Moving Parts was one of the great unsigned bands of the 80’s. Our story was not unique but our sound was. It was 1979 and I had been writing songs and playing folk clubs where my material didn’t really fit in. My brother John was studying jazz at college. One day, we got together and wrote a couple of songs that we liked. That was the birth of Moving Parts. We kept writing and set out to put a band together. We found drummer Jeff Humphrey and bassist Alex Pettit. John played lead guitar and I played guitar and the Wurlitzer piano. Key to our sound was the counterpoint John and I always wrote into the material. The songs had to have good hooks, counterpoint and intelligent lyrics. No one can confirm this but I think I came up with the name one day while driving to rehearsal. We checked and a there had been (The) Moving Parts in Boston. The core of that group became Mission Of Burma. We contacted them and got their blessing to use the name. Jeff and Alex were great influences as they had big record collections and truly loved music. We did some early demos with that lineup and got some favorable press. We wanted to play live and clubs were finally starting to book bands that played original music. We played our first gig opening for The Cowboys at the Boren Street Disco in 1980. 

Early on, Conrad Uno at Egg Studios was a huge help and mentor. He also introduced us to really talented musicians and bands. In those days, it was like an extended family and Uno’s place was home. Some of my favorite memories are of the Pop Llama Christmas recordings and gigs. In 1981, Don Lange replaced Alex on bass and then we recorded our first single Wires b/w Window On The Moon at Crow Recording with Uno producing. It was the first recording made for Uno’s new Pop Llama label. That single got some airplay locally on KZAM. KZAM was a great boost to what was an emerging Seattle music scene in the early 80’s. After their demise, KJET took up the mantle. Of course, the entire scene owes its existence then and now to KCMU. 

The next big change for the band came in 1982 when we parted ways with Jeff. Mike Dumas joined on drums and Tom Morrison on keyboards. They were both young but veterans of the local music scene. Tom was a classically trained pianist and a master of the Prophet 5. He expanded the sonic possibilities of the band. Mike powered the new sound. One of the first efforts of the new band was the song Under which was recorded in a home studio in Bothell with Doug Rayburn producing. This is still my favorite Moving Parts recording. It was included on the Seattle Syndrome Two compilation released in 1983 on Engram. We were fortunate again to be getting local radio play of Under on KJET. Shortly after Seattle Syndrome Two, we released our EP – simply Moving Parts. It had been recorded at Bear Creek Studios with Steve Adamek producing and Steve Killien engineering.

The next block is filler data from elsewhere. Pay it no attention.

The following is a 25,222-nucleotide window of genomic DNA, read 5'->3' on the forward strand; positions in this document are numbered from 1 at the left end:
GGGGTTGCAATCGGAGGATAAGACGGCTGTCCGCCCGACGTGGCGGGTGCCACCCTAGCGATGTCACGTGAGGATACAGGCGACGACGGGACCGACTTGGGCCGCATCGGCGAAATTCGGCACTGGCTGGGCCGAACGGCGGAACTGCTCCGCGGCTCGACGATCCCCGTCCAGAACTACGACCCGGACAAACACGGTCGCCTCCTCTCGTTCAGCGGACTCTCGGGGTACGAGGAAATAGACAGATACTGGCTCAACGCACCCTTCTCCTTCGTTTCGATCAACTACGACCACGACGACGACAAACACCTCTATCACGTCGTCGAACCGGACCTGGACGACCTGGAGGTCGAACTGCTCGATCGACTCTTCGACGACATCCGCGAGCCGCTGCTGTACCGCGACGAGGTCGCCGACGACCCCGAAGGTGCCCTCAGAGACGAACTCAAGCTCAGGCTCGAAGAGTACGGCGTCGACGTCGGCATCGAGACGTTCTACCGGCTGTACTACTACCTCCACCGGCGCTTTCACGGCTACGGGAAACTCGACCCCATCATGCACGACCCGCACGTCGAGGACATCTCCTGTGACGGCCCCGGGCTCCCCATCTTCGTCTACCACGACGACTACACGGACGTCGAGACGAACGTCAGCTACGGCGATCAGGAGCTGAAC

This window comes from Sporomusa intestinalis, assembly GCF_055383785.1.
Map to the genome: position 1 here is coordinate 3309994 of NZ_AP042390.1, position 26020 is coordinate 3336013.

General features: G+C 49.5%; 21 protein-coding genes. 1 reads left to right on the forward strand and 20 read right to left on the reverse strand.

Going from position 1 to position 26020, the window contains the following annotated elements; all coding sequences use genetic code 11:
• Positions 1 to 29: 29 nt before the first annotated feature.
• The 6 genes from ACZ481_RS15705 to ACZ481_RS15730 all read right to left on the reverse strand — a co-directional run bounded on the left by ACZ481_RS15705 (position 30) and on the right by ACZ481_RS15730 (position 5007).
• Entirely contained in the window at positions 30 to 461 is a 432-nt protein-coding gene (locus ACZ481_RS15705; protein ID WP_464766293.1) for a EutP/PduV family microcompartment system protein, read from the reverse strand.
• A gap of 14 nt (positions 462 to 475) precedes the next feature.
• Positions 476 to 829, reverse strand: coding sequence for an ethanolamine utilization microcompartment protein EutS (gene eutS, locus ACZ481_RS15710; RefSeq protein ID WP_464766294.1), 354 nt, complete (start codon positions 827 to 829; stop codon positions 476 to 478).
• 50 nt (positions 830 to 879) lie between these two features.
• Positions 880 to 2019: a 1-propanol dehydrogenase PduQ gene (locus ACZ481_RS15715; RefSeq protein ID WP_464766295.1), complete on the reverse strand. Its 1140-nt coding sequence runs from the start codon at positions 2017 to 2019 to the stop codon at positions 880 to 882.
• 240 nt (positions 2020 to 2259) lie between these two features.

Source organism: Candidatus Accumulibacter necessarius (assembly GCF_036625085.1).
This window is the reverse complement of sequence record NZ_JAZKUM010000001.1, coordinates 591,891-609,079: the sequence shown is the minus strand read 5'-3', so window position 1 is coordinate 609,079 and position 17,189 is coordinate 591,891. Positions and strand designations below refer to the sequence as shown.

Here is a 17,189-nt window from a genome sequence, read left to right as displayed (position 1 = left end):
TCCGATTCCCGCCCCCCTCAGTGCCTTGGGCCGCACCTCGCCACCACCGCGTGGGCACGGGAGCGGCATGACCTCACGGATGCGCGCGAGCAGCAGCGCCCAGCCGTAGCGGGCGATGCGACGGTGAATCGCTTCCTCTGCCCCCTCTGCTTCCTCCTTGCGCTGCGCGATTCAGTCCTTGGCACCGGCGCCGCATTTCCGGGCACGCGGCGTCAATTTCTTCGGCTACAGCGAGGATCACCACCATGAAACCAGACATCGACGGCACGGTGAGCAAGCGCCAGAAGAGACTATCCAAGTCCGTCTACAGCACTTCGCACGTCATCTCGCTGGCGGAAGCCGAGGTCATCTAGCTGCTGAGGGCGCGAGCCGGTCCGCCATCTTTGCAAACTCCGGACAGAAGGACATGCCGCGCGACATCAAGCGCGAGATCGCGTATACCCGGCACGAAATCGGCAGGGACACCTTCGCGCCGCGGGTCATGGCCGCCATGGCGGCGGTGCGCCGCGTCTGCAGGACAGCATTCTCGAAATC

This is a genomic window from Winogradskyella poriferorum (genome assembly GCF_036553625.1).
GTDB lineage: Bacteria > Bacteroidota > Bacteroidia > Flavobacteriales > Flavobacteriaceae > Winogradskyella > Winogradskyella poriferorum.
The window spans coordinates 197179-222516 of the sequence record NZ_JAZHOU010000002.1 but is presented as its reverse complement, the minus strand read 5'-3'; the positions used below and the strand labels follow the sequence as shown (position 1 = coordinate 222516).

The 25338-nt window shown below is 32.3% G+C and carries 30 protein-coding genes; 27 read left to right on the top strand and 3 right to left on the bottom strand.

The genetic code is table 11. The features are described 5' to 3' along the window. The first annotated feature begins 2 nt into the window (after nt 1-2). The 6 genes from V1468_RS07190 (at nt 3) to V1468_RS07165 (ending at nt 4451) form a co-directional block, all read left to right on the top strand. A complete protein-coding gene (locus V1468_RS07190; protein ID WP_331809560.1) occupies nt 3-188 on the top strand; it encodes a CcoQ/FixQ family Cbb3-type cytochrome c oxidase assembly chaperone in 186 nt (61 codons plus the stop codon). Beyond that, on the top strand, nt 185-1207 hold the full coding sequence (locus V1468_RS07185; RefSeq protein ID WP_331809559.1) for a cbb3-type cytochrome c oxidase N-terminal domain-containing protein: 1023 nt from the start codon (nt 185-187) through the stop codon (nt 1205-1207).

During this period we moved up to headlining clubs like The Central, Astor Park, and Hall Of Fame. This was an interesting time in the Seattle music scene. Everyone was still doing it themselves – there was no big music industry here. At the risk of oversimplifying, there were two camps. There were the edgier bands like The Blackouts and 3 Swimmers and the power pop bands like The Heats and The Cowboys. We were somewhere in between. We started going to LA to do showcases in venues like Club Lingerie. It was the only way besides Bumbershoot to get in front of A&R people. We were invited to play the festival several times. One year, we were noticed by an A&R person from Epic Records. 

The band lineup was unchanged until 1985 when we added my brother Richard on guitar. Richard had recently moved from our hometown of Boise and released his own EP. We asked Richard to join and I quit playing guitar on stage. We also added some of Richard’s songs to our set list. We got to open for many national and international acts, but the highlight was opening for Crowded House at Bumbershoot in 1987. It was the largest crowd we had ever played for and we felt it was a taste of what was to come. 

By now, we had a demo deal with Epic. We started working on a demo at Ironwood Studios. At this time, we were trying to get the approval for a deal from VPs at Epic. At the end of this process, we were told that the acting president at Epic had said it was a go and we celebrated. Timing is everything. We were getting nervous because our lawyer had been waiting for several weeks for papers from Epic. I hadn’t paid attention to the news of the day. CBS had put their records group up for sale in the fall of 1987. Sony won the bid. What happened next was heartbreaking. The new regime came in and fired all of our contacts at Epic and because our deal hadn’t cleared legal, it was off the table. We turned to other labels who had shown interest when we were in the demo deal with Epic, but they weren’t biting. It was like we suddenly contracted some disease. The band never really recovered. My brother John quit and we tried to keep on. We asked a friend and great guitarist Ernie Sapiro (The Moberlys and The Cowboys) to take John’s place. We played some gigs and went into Ironwood Studios to record some songs with the band producing. This was the last incarnation of the band. We disbanded in 1988. 

While we owe a lot to family and friends who supported us, I would be remiss if I didn’t mention the band support crew during those years. To name a few: SK, Deb Sobelson, JD Lange, Miles, Kerry Cooley, Keith Wissmar and Ken Deranleau. 

It was a great run and the band was to define our lives in many ways. We had good advice we ignored and bad advice we listened to. We made some mistakes but we also made some friends for life. We’re proud of what we accomplished. In hindsight, I wish we had recorded more material and released it ourselves. That’s the story as best I recall. I hope you find some good memories on this site. 

- Jim Irwin